Friday, February 11, 2005

Old Garden, New Garden

Anna playing in the pea patch

This time of year I am planning next summer's garden while still using the last of last year's garden.

Last year's garden grew lots of winter squash and Cinderella pumpkins. There are a few more in the basement but they really started to go bad during the last warm spell. The people in this house are a little tired of squash but the chickens still love them, seeds and all, and the fresh vegis help to give the egg yolks some good orange color. I also have a lot of garlic in the basement, in fact I wish I had less in the basement and more in the ground since back trouble prevented me from planting next year's crop last fall.

I planted a package of mixed basils last spring which ultimately yielded many jars of pesto in the freezer. This has been an important "default meal", something everyone will eat and anyone can make easily. We make pesto pasta and use pesto instead of tomato sauce for "green pizza." Without these "default meals" we tend to make a half-hearted attempt to find something for dinner, then give up and go down to the store for something quick, expensive, and really not that good (like frozen pizza or corn dogs).

It is almost time to start lettuce and basil and tomatos for containers. I ordered seeds last week from Pinetree Garden Seeds. They have a nice selection of seeds and their smallest packet price is around a dollar each which is great for my smaller garden. Their only drawback is that they take a little longer to process orders. I ordered the basil mix again, thinking I might start it earlier this year and have potted basils to sell. I ordered gold and red cherry tomatoes with the same idea, also Thai bird peppers. Minnesota Midget melons were a success last year, the first time in 15 years that I have been able to ripen melons. I will try Healthmaster carrots this year, as it is less work to store and clean big carrots than small ones. Cutting celery is something I wish I had grown and dried last summer for winter soups and casseroles. I dried leeks and kale last fall and have been using them in potato soup.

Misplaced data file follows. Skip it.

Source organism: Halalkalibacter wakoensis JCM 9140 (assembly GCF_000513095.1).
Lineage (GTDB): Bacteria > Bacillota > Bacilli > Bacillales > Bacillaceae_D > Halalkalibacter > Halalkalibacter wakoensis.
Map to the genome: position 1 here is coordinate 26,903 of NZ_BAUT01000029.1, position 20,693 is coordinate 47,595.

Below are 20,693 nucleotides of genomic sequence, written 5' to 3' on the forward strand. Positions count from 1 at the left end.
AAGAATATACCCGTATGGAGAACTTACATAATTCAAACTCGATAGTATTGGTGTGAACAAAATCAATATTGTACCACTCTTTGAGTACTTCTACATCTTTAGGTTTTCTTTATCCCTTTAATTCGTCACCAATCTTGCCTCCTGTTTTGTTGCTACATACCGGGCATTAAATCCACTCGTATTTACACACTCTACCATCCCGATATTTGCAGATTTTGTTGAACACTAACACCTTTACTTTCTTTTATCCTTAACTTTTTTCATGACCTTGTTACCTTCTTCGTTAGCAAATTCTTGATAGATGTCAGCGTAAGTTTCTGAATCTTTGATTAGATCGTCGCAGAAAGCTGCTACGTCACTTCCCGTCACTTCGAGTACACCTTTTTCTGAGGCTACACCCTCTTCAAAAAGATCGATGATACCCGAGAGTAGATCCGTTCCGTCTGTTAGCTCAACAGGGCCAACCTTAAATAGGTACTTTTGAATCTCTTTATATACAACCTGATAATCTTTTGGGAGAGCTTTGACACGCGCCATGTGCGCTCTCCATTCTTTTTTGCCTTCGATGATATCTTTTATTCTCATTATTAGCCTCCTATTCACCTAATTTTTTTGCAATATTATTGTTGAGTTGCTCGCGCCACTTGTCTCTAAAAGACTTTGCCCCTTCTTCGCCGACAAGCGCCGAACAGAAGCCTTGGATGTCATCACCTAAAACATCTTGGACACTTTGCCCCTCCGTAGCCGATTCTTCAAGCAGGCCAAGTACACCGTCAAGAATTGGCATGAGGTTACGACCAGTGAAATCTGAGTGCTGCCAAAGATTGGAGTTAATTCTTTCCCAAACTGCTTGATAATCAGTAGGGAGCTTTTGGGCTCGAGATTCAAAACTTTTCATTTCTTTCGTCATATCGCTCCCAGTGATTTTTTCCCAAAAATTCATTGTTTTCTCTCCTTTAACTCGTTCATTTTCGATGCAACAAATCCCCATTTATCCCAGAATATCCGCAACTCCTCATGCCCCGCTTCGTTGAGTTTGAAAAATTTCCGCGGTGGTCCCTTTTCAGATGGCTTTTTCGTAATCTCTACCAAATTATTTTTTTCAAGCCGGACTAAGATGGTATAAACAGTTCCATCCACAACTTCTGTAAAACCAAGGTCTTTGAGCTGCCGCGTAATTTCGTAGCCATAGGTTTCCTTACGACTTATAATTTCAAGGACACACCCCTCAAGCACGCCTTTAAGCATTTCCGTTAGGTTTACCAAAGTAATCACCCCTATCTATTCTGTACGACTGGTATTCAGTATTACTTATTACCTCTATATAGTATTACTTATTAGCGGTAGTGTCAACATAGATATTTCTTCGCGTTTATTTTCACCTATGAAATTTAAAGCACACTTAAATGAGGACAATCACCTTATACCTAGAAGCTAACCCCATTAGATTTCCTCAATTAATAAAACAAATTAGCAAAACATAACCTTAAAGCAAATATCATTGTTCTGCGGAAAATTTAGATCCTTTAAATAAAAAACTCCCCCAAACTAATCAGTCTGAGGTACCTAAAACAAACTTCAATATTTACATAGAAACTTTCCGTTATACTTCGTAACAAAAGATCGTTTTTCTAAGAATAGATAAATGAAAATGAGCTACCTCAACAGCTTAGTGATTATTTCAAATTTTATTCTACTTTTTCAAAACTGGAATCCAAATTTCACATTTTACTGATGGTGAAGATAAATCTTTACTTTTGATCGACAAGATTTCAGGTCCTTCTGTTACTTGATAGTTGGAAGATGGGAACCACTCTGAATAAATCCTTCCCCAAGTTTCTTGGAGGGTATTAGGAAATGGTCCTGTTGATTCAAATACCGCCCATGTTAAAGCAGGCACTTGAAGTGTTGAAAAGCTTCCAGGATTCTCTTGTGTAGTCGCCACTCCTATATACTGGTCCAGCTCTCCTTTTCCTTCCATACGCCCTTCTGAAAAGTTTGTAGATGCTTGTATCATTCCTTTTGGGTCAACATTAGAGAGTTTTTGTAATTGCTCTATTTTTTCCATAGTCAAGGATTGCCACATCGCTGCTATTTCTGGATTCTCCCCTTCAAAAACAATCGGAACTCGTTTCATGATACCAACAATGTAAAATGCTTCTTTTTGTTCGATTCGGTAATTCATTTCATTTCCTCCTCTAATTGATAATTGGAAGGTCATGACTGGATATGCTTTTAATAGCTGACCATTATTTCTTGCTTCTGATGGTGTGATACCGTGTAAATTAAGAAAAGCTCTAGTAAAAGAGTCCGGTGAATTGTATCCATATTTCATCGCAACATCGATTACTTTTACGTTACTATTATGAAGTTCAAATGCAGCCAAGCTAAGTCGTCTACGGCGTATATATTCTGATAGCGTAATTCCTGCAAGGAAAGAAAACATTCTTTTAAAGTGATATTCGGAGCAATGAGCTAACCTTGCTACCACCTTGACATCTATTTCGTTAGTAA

Starting lettuce now it may end up in the ground if the weather warms early, or I may harvest it right out of the flats. I have a two shelf system for my seed flats with regular fluorescent shop lights. I would love one of those high-output plant growing lights but they are coveted by dope growers and have been stolen from neighborhood greenhouses. There is no sense in owning such a crime magnet. I may spring for the ten bucks and replace one of my tubes with a real plant light this year.

I usually buy produce from Meier in the wintertime, but this year the shipped in greens are expensive and look tired. It may be the effect of last fall's hurricanes or I may be getting pickier. Each year I stretch the garden out longer in the fall and start it earlier in the spring, so it's only a matter of time before the year links up.

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